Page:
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The Darkling Spy
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Wilson's smart, finely written sequel to The Envoy mines an underutilized place and period of cold war history: Berlin, 1956. William Catesby is a diplomat in the English embassy in Bonn, but pretty much everyone understands that he's really a spy. Despite leftist leanings and a penchant to go his own way no matter what his orders, he's slowly rising in the ranks of the secret service, mentored by his boss, Henry Bone. Catesby's American friend, CIA agent Kit Fournier, is attempting to betray his country after falling in love with an Englishwoman spying for the Russians, and while Catesby is sympathetic, he's happy to interrogate Kit and trick him into talking. Meanwhile, the Americans are trying to persuade a German spy, code named Butterfly, to defect, and Catesby goes on the hunt for this deadly and elusive creature. More George Smiley than James Bond, Catesby will delight those readers looking for less blood and more intelligence in their spy thrillers. (July) (c) Copyright PWxyz, LLC. All rights reserved.

About the Author

Edward Wilson is a native of Baltimore. He studied International Relations on a US Army scholarship and later served as a Special Forces officer in Vietnam. He received the Army Commendation Medal with 'V' for his part in rescuing wounded Vietnamese soldiers from a minefield. His other decorations include the Bronze Star and the Combat Infantryman's Badge. After leaving the Army, Wilson became an expatriate and gave up US nationality to become a British citizen. He has also lived and worked in Germany and France, and was a post-graduate student at Edinburgh University. He is the author of seven novels, A River in May, The Envoy, The Darkling Spy, The Midnight Swimmer, The Whitehall Mandarin, A Very British Ending and South Atlantic Requiem, all published by Arcadia Books. The author now lives in Suffolk where he taught English and Modern Languages for thirty years.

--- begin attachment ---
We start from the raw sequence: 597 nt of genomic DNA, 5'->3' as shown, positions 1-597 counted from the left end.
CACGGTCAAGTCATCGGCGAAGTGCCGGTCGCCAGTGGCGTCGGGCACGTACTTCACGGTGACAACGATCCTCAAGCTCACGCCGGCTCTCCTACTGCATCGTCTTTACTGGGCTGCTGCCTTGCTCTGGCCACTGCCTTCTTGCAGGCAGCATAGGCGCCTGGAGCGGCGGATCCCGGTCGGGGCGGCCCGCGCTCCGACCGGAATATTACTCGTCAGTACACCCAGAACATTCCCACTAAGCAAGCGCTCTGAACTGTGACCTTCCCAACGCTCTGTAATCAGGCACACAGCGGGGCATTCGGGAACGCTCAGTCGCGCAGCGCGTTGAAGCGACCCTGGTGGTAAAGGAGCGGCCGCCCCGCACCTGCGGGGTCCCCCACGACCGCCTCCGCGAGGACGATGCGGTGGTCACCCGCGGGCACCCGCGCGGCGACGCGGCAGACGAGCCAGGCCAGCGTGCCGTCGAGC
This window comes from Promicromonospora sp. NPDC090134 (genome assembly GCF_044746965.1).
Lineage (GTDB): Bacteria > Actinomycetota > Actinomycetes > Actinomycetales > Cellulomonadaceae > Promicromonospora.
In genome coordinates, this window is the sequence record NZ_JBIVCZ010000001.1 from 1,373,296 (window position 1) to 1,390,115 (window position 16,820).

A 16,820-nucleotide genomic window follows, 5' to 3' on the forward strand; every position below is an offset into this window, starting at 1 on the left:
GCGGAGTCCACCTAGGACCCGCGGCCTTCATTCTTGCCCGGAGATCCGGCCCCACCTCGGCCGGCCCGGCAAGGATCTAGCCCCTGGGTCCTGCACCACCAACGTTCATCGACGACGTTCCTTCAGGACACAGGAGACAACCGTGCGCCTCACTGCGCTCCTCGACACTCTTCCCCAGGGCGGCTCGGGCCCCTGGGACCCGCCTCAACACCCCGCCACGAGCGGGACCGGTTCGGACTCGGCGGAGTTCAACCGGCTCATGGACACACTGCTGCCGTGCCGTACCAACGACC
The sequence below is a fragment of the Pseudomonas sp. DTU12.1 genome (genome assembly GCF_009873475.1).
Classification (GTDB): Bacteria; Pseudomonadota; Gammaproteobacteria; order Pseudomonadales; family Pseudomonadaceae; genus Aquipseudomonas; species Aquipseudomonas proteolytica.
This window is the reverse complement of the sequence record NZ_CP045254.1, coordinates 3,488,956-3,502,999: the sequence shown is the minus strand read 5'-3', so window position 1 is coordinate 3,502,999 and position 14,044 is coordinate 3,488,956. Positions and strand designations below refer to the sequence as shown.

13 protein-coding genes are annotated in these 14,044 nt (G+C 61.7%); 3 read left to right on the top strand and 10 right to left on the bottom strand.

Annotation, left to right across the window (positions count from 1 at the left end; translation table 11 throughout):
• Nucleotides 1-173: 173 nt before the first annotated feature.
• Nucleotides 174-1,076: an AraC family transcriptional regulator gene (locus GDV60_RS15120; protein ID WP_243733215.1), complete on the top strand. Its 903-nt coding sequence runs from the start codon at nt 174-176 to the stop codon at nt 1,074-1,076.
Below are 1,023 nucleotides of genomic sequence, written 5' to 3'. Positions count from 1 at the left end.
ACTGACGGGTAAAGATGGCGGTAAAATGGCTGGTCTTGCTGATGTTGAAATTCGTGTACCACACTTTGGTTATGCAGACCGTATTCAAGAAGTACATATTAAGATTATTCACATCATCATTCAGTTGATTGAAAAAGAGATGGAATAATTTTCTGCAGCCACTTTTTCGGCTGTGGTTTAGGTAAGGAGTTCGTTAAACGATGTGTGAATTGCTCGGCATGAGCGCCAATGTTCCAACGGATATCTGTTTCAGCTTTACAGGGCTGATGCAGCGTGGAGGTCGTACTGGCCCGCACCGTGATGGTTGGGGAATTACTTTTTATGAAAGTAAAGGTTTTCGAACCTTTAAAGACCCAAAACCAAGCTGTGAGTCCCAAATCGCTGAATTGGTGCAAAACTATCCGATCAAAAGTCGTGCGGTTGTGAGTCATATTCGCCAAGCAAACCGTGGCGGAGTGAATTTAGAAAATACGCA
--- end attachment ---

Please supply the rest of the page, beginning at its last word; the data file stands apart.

Reviews

Wilson's smart, finely written sequel to The Envoy mines an underutilized place and period of cold war history: Berlin, 1956. William Catesby is a diplomat in the English embassy in Bonn, but pretty much everyone understands that he's really a spy. Despite leftist leanings and a penchant to go his own way no matter what his orders, he's slowly rising in the ranks of the secret service, mentored by his boss, Henry Bone. Catesby's American friend, CIA agent Kit Fournier, is attempting to betray his country after falling in love with an Englishwoman spying for the Russians, and while Catesby is sympathetic, he's happy to interrogate Kit and trick him into talking. Meanwhile, the Americans are trying to persuade a German spy, code named Butterfly, to defect, and Catesby goes on the hunt for this deadly and elusive creature. More George Smiley than James Bond, Catesby will delight those readers looking for less blood and more intelligence in their spy thrillers. (July) (c) Copyright PWxyz, LLC. All rights reserved.

Praise for The Envoy: 'A glorious, seething broth of historical fact and old-fashioned spy story' The Times 'Sophisticated and convincing' Sunday Telegraph 'A page-turner to the last' Tribune

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